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Modeling WebAssembly Components with Wit

If you've ever defined a service interface using protocol buffers or you've written schemas using Avro, or any of a dozen other service and schema definition DSLs (like Amazon's Smithy or JSON Schema), then you should feel relatively at ease writing component specifications in wit.

As you go through the examples here, keep in mind that all identifiers in wit are lowercase kebab-cased. Whether or not we like kebab casing, it does provide for a level of consistency and predictability that many other DSLs don't provide. Once you get used to it it's actually pretty intuitive.


Records in wit serve the same purpose as structs in other languages and tools like wit-bindgen actually convert wit records into those structs in target languages like Rust. Records are defined using the record keyword and contain a block of field definitions.

record position {
  latitude: f64,
  longitude: f64,
  altitude: f64,

record customer {
  id: string,
  name: string,
  address: string,
  phone: string,

A good rule of thumb when you're writing wit that helps with remembering kebab case is that you only ever need to use the shift key for special characters like parentheses, colons, and brackets.

Enumerated Types

Many interface and schema definition languages have little to no support for enums and variant types. This is why it's such a pleasant surprise that wit has incredibly robust support for enums. Enums in wit come in two varieties: variant, enum.

enum sensor-type {

variant sensor-reading {

(Bit) Flags

The flags type, also known as a "bag of booleans", comes in handy when you need to keep track of a number of boolean flags and you want to use a nice compact memory footprint that packs booleans into the bit values of a single integer.

flags quest-completion {

It's worth pointing out that none of the booleans in a flags type are related to each other. They can all be set/unset independently.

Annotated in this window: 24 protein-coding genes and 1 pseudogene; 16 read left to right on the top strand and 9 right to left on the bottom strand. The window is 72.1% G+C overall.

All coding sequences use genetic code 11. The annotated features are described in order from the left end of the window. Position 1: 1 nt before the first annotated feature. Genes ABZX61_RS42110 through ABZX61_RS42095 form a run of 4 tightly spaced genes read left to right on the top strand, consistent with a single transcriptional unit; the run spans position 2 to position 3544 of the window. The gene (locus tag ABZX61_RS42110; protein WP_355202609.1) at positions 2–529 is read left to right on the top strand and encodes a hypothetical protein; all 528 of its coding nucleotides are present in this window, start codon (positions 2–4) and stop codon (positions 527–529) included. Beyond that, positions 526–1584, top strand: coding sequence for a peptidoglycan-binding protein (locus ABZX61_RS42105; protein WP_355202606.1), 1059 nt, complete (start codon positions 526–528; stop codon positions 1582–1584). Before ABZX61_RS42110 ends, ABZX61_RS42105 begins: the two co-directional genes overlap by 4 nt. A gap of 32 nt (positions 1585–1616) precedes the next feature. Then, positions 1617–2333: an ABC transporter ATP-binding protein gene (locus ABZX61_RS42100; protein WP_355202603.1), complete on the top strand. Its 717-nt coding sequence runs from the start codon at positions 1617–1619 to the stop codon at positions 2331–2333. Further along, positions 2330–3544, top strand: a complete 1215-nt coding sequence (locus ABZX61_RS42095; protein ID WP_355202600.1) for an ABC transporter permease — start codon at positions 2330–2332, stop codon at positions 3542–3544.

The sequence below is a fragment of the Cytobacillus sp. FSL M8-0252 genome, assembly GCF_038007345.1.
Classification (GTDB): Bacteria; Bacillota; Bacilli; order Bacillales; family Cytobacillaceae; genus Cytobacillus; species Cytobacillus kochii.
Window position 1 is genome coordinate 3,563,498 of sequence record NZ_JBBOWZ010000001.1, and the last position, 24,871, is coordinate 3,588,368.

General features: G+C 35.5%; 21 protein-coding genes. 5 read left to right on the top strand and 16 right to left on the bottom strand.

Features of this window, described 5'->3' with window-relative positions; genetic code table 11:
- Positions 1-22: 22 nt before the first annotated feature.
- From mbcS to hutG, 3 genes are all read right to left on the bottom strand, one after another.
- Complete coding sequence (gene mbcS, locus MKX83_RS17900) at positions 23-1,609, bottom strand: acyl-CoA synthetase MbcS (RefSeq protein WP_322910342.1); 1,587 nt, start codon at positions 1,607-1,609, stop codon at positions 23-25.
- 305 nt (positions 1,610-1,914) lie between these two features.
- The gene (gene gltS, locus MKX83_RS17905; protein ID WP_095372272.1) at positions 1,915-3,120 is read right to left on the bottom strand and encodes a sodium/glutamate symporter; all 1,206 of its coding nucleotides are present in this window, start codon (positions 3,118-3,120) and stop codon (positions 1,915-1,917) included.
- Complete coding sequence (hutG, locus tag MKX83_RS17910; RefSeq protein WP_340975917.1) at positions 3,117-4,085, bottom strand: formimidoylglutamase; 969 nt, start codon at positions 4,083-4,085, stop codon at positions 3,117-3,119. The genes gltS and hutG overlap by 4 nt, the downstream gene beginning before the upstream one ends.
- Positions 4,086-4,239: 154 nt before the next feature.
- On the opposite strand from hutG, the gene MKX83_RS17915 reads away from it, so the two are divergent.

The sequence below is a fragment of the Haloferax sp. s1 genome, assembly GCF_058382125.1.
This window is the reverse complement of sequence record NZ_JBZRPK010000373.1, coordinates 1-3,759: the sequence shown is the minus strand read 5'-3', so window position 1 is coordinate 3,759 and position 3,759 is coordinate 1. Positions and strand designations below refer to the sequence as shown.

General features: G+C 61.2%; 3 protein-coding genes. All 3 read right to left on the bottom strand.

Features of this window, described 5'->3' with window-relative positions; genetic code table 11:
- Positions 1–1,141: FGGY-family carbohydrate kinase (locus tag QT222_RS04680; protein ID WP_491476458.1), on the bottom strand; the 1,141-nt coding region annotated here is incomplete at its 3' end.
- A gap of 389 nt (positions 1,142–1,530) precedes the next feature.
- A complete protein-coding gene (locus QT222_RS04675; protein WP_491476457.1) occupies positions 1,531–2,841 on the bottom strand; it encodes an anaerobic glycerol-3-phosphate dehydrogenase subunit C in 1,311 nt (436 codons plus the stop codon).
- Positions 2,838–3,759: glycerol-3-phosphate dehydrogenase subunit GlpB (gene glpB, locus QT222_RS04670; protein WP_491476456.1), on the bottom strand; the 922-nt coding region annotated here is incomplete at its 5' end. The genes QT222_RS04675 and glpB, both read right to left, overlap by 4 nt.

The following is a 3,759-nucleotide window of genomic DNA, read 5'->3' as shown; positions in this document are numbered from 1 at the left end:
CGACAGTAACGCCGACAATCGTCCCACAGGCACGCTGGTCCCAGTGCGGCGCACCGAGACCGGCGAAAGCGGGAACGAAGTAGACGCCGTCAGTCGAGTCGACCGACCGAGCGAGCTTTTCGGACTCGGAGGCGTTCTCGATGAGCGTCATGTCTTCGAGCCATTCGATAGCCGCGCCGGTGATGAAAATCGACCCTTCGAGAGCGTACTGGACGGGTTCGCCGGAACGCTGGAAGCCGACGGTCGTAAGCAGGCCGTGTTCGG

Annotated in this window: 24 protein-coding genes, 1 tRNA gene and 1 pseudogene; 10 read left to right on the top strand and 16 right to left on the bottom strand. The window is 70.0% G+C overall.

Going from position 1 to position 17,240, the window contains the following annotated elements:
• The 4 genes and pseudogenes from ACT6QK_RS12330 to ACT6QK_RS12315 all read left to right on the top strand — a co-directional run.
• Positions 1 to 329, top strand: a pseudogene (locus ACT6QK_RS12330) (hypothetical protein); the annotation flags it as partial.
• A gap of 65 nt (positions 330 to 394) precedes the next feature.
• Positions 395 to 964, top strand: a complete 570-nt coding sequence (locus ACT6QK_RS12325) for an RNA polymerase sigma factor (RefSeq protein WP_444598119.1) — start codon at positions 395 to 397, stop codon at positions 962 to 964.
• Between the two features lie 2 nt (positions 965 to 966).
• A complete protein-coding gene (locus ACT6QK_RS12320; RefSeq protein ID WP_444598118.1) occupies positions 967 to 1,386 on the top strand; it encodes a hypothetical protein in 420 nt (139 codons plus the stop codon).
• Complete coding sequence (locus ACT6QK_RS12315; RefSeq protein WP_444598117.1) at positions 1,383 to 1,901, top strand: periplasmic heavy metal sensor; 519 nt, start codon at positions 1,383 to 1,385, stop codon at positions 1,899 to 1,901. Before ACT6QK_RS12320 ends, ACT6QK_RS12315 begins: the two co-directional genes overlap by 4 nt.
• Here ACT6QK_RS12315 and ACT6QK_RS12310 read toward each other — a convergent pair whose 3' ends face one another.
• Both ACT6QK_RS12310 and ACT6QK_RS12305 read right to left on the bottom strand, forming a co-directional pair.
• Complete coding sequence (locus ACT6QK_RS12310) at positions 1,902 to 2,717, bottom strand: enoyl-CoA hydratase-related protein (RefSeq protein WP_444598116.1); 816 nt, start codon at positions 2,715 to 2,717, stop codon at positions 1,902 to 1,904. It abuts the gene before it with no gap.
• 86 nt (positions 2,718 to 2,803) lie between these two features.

Functions can be defined inside interfaces, but they can also be included directly in world definitions via the import or export keyword. Whether you import/export individual functions in a world or whole interfaces is up to you and your own modeling preferences.

interface amazing {
    fib: func(n: u32) -> u32
    do-a-thing: func() -> result<string>
    // we can even return multiple values from a function if they're named:
    fancy: func(input: string) -> (output: string, acknowledged: bool)
    // of course we can use records as well
    fancy-record: func(input: fancy-data) -> result<not-so-fancy-data>

For those of us familiar with languages where keywords like fun, func, def, or fn precede the function name, wit's name-first notation can take a little getting used to.

Type Aliases

Type aliases are used to make reading and writing your wit files a little easier. You can provide an alias (so long as it's a valid identifier) for any other data type: primitive or otherwise.

type okless-result = result<_, errno>            // no "ok" type
type errless-result = result<string>              // no "err" type
type char-result = result<char, errno>         // both types specified
type row-list = list<row-data>
type why-would-we-do-this = result<option<list<string>>, option<list<bool>>>

Next let's take a look at how we can turn these wit definitions into code!